(Reporting by Tom Westbrook in Singapore. Additional reporting by Radhika Anilkumar in Bengaluru and Vidya Ranganathan in Singapore. Editing by Gerry Doyle)
U.S. stocks rebound following rout, bond yields dip
U.S. shares rebounded on Thursday after falling for three consecutive days and benchmark Treasury yields dipped, as investors snapped up technology stocks and shrugged off worries about rising prices, for now.
After posting their biggest slump in at least 11 weeks on Wednesday, U.S. shares bounced back as cash-flush investors looked past concerns that accelerating inflation may prompt quicker interest rate hikes, and deployed their funds once more.
So intent were investors on leaving inflation worries aside that financial markets barely responded to Thursday’s data, which showed U.S. producer prices posting their biggest annual gain since 2010 in April.
“It’s rebound Thursday,” said John Augustine, chief investment officer at Huntington Private Bank, which manages $20 billion. “Given the money on the sidelines, investors are going to be coming back in.”
Still, Augustine said investors should re-deploy their funds in a measured way because “inflation concerns are not going away”.
By midday, the Dow Jones Industrial Average had added 1.4%, while the S&P 500 and the Nasdaq Composite narrowed earlier gains to be up 1.3% and 0.9%, respectively.
The MSCI world equity index, which includes 50 countries, also bounced slightly, gaining 0.2%.
U.S. stocks had tumbled earlier this week after data showed U.S. consumer prices unexpectedly jumped by the most in almost 12 years in April.
Some investors now worry that quickening price pressures could lead the Federal Reserve to tighten monetary policy sooner than expected, and reduce its supply of cheap money that has been propelling financial markets higher.
For now, however, inflation woes took a backseat.
Benchmark 10-year Treasury yields, which had spiked 7 basis points overnight in the biggest daily rise in two months, edged down by more than 3 basis points to 1.6625% as investors took a breather.
Benchmark two-year Treasury yields also pulled back to 0.1589%.
Against a basket of major currencies, the dollar was steady at 90.727, holding gains eked out on Wednesday when expectations of rate hikes burnished the currency’s appeal.
A firm dollar capped gains in the euro, which edged up 0.1% to $1.20875. [USD/]
The pull-back in Treasury yields helped gold to recoup some of Wednesday’s losses, when the jump in bond yields dampened the allure of non-yielding bullion. Spot gold climbed 0.7% off a one-week low to $1,825.61 per ounce.
A recent rally in oil prices also paused on Thursday as investors turned their attention to the coronavirus crisis in India, and as a key U.S. fuel pipeline resumed operations.
Brent crude slumped 3.5% to $66.93 a barrel, while U.S. West Texas Intermediate crude lost 3.8% to $63.53 a barrel.
Among cryptocurrencies, bitcoin, which tumbled 13% overnight when Elon Musk said Tesla would stop accepting it as payment because of its high energy use, fell below $50,000 again on Thursday following reports that the U.S. Justice Department is investigating crypto exchange Binance.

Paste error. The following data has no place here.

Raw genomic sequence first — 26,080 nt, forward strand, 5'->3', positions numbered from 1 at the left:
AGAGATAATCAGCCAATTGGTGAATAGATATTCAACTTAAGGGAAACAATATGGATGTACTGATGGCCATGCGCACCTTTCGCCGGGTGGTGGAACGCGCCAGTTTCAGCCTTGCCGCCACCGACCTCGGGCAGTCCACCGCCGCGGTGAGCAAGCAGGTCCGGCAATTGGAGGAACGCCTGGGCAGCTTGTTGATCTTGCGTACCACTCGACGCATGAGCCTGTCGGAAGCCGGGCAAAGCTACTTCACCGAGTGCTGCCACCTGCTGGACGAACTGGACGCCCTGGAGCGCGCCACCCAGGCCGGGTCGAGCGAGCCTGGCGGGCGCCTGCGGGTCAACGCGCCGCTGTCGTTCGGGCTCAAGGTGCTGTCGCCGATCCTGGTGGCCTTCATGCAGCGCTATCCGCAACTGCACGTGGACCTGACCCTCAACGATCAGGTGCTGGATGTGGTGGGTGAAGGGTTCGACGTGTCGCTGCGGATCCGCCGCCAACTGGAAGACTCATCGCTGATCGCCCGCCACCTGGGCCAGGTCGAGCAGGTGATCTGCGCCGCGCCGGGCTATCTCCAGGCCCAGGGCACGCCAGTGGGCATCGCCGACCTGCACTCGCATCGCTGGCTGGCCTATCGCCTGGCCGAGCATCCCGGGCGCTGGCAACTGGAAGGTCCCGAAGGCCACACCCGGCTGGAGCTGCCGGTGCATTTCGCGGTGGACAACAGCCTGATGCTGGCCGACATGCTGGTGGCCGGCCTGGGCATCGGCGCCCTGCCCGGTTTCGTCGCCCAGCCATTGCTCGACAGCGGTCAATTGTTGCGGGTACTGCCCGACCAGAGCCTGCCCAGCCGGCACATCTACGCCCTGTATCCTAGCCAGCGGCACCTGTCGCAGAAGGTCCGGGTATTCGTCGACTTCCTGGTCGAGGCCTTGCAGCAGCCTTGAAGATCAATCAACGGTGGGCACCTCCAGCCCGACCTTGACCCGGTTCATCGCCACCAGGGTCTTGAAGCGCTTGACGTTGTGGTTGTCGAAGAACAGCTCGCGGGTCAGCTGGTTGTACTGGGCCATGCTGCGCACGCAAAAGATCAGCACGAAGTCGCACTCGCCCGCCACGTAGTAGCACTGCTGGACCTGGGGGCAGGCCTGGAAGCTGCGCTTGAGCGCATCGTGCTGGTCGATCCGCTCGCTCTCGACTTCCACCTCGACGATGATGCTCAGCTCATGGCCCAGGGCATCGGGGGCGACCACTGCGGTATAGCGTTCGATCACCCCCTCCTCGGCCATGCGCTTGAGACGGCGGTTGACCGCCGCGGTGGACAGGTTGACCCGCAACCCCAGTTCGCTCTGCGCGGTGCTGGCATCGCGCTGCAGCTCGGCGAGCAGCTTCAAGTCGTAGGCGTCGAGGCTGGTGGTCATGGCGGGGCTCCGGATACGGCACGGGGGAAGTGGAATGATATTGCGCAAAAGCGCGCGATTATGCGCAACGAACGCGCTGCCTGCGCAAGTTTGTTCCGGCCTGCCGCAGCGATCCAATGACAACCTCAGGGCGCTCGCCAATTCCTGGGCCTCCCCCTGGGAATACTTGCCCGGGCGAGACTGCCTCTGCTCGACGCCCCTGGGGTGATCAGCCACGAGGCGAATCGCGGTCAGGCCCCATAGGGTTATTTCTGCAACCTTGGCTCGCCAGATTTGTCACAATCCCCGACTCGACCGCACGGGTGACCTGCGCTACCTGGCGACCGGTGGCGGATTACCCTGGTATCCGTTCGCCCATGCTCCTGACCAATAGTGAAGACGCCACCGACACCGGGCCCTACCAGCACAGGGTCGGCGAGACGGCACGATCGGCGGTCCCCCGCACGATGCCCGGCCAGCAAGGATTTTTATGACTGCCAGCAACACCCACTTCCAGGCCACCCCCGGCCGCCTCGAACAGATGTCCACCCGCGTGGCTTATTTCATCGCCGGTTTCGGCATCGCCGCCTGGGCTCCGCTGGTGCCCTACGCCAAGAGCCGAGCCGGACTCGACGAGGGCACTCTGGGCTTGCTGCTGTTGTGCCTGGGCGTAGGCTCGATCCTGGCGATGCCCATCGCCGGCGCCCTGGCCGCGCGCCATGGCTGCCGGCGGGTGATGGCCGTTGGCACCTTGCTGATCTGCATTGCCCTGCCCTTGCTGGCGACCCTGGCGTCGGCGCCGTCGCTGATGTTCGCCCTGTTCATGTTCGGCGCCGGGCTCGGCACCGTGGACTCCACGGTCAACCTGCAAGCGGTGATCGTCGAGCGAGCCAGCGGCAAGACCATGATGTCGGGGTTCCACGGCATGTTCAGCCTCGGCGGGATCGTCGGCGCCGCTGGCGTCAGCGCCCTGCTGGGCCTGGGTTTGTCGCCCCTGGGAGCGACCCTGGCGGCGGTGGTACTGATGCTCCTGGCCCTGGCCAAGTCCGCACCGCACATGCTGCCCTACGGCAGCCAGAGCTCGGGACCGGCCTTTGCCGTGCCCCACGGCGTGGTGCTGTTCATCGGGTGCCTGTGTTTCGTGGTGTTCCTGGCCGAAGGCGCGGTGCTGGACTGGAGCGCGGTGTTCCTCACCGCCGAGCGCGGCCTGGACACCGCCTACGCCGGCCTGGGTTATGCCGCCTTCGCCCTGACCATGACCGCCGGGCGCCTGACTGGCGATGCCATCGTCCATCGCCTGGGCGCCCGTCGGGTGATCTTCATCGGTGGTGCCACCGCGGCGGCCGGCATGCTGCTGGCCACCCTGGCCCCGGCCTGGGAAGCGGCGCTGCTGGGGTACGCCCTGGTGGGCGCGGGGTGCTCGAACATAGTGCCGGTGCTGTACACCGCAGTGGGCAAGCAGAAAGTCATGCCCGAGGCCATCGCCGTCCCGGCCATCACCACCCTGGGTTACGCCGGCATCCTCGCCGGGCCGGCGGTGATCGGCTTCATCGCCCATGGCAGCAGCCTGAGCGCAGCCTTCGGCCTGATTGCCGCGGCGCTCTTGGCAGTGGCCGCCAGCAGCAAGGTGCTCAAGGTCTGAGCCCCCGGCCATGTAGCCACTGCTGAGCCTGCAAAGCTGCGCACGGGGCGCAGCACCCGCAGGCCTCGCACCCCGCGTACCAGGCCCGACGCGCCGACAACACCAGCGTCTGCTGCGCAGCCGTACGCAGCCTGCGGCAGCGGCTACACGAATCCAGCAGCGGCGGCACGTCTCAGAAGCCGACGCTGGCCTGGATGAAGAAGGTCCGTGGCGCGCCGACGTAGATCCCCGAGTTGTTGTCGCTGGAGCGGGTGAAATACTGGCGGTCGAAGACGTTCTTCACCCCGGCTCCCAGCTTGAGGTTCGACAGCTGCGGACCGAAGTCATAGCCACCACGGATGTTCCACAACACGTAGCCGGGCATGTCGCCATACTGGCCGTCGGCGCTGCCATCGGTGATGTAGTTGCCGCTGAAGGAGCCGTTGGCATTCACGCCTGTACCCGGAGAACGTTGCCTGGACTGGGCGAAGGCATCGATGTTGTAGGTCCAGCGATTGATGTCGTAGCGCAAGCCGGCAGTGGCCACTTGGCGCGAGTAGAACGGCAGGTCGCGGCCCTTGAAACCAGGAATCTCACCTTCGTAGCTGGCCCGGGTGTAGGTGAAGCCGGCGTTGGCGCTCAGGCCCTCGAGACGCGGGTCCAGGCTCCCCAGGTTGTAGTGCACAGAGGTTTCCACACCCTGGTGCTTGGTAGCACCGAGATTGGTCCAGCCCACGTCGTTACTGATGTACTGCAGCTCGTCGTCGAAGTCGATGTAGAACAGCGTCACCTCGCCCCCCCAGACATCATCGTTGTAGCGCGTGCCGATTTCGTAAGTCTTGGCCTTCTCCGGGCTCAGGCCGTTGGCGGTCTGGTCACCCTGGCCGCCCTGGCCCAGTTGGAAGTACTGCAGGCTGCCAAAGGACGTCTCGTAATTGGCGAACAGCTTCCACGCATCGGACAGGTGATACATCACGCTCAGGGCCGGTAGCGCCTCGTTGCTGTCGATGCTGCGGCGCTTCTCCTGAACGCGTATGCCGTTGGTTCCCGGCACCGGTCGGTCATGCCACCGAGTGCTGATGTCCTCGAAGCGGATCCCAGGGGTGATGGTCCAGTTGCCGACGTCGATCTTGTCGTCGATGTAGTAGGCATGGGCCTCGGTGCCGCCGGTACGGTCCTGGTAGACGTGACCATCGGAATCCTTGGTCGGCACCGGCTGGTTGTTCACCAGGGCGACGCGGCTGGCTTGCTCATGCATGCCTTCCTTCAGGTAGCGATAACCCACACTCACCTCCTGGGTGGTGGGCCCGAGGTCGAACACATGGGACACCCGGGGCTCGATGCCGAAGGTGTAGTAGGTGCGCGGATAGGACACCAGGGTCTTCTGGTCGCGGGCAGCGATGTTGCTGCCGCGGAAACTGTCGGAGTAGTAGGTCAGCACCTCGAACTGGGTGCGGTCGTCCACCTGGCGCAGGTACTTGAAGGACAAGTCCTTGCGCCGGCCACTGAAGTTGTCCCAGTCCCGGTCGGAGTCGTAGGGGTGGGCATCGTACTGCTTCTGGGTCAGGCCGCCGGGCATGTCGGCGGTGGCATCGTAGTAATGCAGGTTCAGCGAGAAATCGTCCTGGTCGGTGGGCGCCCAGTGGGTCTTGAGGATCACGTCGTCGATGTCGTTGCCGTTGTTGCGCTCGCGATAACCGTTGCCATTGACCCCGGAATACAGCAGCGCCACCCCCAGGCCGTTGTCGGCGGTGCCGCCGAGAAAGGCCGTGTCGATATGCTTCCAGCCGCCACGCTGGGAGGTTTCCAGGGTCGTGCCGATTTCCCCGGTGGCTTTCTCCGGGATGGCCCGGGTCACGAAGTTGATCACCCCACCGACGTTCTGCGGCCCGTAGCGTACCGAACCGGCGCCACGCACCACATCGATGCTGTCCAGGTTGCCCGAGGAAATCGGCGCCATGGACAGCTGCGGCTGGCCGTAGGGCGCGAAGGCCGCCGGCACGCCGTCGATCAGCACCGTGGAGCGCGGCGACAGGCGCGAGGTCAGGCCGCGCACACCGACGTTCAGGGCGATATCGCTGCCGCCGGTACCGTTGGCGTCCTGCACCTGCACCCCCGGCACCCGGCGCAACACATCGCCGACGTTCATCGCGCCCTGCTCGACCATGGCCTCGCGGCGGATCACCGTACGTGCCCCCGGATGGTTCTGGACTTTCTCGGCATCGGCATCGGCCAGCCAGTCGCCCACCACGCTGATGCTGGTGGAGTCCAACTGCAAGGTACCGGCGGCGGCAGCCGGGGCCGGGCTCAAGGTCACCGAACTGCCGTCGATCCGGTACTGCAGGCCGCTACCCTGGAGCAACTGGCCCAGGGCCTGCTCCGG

By midday, bitcoin had dropped 2.2% to $48.314.
(Reporting by Koh Gui Qing; additional reporting by Tom Wilson and Marc Jones in London; Wayne Cole in Sydney; Editing Nick Macfie, Dan Grebler and Cynthia Osterman)
Dogecoin dropped after Elon Musk calls it a ‘hustle’ on ‘SNL’ show
By Alden Bentley and Gertrude Chavez-Dreyfuss
NEW YORK (Reuters) -The value of dogecoin dropped sharply in early U.S. hours on Sunday, after Tesla chief and cryptocurrency supporter Elon Musk called it a ‘hustle’ during his guest-host spot on the “Saturday Night Live” comedy sketch TV show.
Dogecoin was quoted as low as $0.47 on crypto exchange Binance, down 28% from levels around $0.65 before the show.
The billionaire Tesla Inc chief executive hosted the show at 11:30 p.m. EDT on Saturday (0330 GMT on Sunday).
Cryptocurrency enthusiasts had for days been eager to see what he would say, after his tweets this year turned the once-obscure digital currency into a speculator’s dream.
Asked ‘what is dogecoin’, Musk replied, “It’s the future of currency. It’s an unstoppable financial vehicle that’s going to take over the world.”
When a show cast member Michael Che countered, “So, it’s a hustle?”, Musk replied, “Yeah, it’s a hustle.” And laughed.
Musk is the rare business mogul to have been asked to host the venerable comedy TV show. The timing puts Musk back in the spotlight just as Tesla’s stock is losing steam following last year’s monster rally.
The unconventional CEO has posted numerous comments about cryptocurrencies on Twitter and criticized regular old cash for having negative real interest rates.
“Only a fool wouldn’t look elsewhere,” he said in February.
His cryptic tweets “Doge” and “Dogecoin is the people’s crypto” that month kicked off a rally in dogecoin – created as a parody on the more mainstream bitcoin and ethereum.
On Thursday, Musk tweeted: “Cryptocurrency is promising, but please invest with caution!” with a video clip attached in which he said, “it should be considered speculation at this point. And so, you know, don’t don’t go too far in the crypto speculation …”
But he also said, in the video, that cryptocurrency has a “good chance” of becoming what he called “the future currency of the Earth.”
On crypto data tracker CoinGecko.com, dogecoin has jumped more than 800% over the last month and is now the fourth-largest digital currency, with a market capitalization of $73 billion. It hit a record high Thursday above $0.73.
It has overtaken more widely used cryptocurrencies such as litecoin and tether.
Tesla said in February it bought $1.5 billion worth of bitcoin and would soon accept it as a form of payment for its electric cars, a large stride toward mainstream acceptance that sent bitcoin soaring to a record high of nearly $62,000.
Tesla shares closed 1.3% higher at $672.37 on Friday.
(Reporting by Gertrude Chavez-Dreyfuss and Alden Bentley in New York, and Noel Randewich and Hyunjoo Jin in San Francisco Additional reporting by Joe White and Vidya RanganathanEditing by Matthew Lewis & Simon Cameron-Moore)